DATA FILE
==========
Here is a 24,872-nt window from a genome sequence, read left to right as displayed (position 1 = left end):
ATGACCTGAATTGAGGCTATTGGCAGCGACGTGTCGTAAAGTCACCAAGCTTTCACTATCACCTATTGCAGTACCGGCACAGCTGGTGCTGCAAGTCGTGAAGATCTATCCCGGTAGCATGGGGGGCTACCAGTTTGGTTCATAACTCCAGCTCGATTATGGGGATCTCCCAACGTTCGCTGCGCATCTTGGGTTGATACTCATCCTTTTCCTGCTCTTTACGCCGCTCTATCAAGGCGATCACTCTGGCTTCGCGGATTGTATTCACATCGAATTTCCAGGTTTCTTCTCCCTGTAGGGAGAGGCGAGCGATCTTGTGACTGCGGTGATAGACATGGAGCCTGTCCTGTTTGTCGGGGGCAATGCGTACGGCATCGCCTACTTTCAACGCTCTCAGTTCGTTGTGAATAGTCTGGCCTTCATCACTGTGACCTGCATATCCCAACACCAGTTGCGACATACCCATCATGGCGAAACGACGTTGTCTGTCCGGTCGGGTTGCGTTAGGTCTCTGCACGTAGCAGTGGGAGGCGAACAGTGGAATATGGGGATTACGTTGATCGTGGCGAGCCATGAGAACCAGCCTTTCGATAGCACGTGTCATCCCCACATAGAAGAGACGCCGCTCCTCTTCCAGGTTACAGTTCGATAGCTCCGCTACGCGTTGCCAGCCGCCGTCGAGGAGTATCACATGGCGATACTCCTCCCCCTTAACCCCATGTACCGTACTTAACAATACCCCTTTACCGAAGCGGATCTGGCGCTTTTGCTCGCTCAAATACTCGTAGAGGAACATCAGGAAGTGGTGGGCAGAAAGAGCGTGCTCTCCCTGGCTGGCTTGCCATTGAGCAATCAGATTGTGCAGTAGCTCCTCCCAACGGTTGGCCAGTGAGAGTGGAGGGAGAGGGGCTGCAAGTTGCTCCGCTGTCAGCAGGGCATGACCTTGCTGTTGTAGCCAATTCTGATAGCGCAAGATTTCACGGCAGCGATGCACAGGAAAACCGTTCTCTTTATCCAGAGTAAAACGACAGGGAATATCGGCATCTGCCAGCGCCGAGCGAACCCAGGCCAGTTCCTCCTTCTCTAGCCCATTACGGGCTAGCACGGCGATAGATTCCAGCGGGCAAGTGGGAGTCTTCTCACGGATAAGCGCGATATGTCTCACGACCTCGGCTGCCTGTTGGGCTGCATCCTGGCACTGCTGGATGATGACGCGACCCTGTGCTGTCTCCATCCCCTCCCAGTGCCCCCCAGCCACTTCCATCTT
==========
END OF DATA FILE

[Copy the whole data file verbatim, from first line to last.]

Here is a 24,872-nt window from a genome sequence, read left to right as displayed (position 1 = left end):
ATGACCTGAATTGAGGCTATTGGCAGCGACGTGTCGTAAAGTCACCAAGCTTTCACTATCACCTATTGCAGTACCGGCACAGCTGGTGCTGCAAGTCGTGAAGATCTATCCCGGTAGCATGGGGGGCTACCAGTTTGGTTCATAACTCCAGCTCGATTATGGGGATCTCCCAACGTTCGCTGCGCATCTTGGGTTGATACTCATCCTTTTCCTGCTCTTTACGCCGCTCTATCAAGGCGATCACTCTGGCTTCGCGGATTGTATTCACATCGAATTTCCAGGTTTCTTCTCCCTGTAGGGAGAGGCGAGCGATCTTGTGACTGCGGTGATAGACATGGAGCCTGTCCTGTTTGTCGGGGGCAATGCGTACGGCATCGCCTACTTTCAACGCTCTCAGTTCGTTGTGAATAGTCTGGCCTTCATCACTGTGACCTGCATATCCCAACACCAGTTGCGACATACCCATCATGGCGAAACGACGTTGTCTGTCCGGTCGGGTTGCGTTAGGTCTCTGCACGTAGCAGTGGGAGGCGAACAGTGGAATATGGGGATTACGTTGATCGTGGCGAGCCATGAGAACCAGCCTTTCGATAGCACGTGTCATCCCCACATAGAAGAGACGCCGCTCCTCTTCCAGGTTACAGTTCGATAGCTCCGCTACGCGTTGCCAGCCGCCGTCGAGGAGTATCACATGGCGATACTCCTCCCCCTTAACCCCATGTACCGTACTTAACAATACCCCTTTACCGAAGCGGATCTGGCGCTTTTGCTCGCTCAAATACTCGTAGAGGAACATCAGGAAGTGGTGGGCAGAAAGAGCGTGCTCTCCCTGGCTGGCTTGCCATTGAGCAATCAGATTGTGCAGTAGCTCCTCCCAACGGTTGGCCAGTGAGAGTGGAGGGAGAGGGGCTGCAAGTTGCTCCGCTGTCAGCAGGGCATGACCTTGCTGTTGTAGCCAATTCTGATAGCGCAAGATTTCACGGCAGCGATGCACAGGAAAACCGTTCTCTTTATCCAGAGTAAAACGACAGGGAATATCGGCATCTGCCAGCGCCGAGCGAACCCAGGCCAGTTCCTCCTTCTCTAGCCCATTACGGGCTAGCACGGCGATAGATTCCAGCGGGCAAGTGGGAGTCTTCTCACGGATAAGCGCGATATGTCTCACGACCTCGGCTGCCTGTTGGGCTGCATCCTGGCACTGCTGGATGATGACGCGACCCTGTGCTGTCTCCATCCCCTCCCAGTGCCCCCCAGCCACTTCCATCTT